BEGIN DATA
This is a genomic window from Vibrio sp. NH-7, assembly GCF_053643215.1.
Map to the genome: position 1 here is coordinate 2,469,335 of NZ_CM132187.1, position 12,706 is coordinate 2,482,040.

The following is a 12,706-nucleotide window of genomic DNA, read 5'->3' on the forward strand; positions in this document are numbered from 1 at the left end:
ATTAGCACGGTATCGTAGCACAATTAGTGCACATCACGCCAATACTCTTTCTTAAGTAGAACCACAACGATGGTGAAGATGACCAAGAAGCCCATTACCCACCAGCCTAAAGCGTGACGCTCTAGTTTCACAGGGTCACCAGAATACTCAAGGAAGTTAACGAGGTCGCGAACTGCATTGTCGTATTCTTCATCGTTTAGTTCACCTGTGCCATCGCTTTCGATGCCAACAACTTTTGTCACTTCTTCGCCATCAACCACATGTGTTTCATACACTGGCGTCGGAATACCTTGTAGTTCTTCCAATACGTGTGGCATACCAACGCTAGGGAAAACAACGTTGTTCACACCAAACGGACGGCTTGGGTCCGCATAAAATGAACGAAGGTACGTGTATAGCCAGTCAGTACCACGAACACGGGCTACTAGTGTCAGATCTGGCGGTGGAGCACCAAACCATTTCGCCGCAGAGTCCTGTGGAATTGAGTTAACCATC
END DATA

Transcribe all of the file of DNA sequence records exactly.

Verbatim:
This is a genomic window from Vibrio sp. NH-7, assembly GCF_053643215.1.
Map to the genome: position 1 here is coordinate 2,469,335 of NZ_CM132187.1, position 12,706 is coordinate 2,482,040.

The following is a 12,706-nucleotide window of genomic DNA, read 5'->3' on the forward strand; positions in this document are numbered from 1 at the left end:
ATTAGCACGGTATCGTAGCACAATTAGTGCACATCACGCCAATACTCTTTCTTAAGTAGAACCACAACGATGGTGAAGATGACCAAGAAGCCCATTACCCACCAGCCTAAAGCGTGACGCTCTAGTTTCACAGGGTCACCAGAATACTCAAGGAAGTTAACGAGGTCGCGAACTGCATTGTCGTATTCTTCATCGTTTAGTTCACCTGTGCCATCGCTTTCGATGCCAACAACTTTTGTCACTTCTTCGCCATCAACCACATGTGTTTCATACACTGGCGTCGGAATACCTTGTAGTTCTTCCAATACGTGTGGCATACCAACGCTAGGGAAAACAACGTTGTTCACACCAAACGGACGGCTTGGGTCCGCATAAAATGAACGAAGGTACGTGTATAGCCAGTCAGTACCACGAACACGGGCTACTAGTGTCAGATCTGGCGGTGGAGCACCAAACCATTTCGCCGCAGAGTCCTGTGGAATTGAGTTAACCATC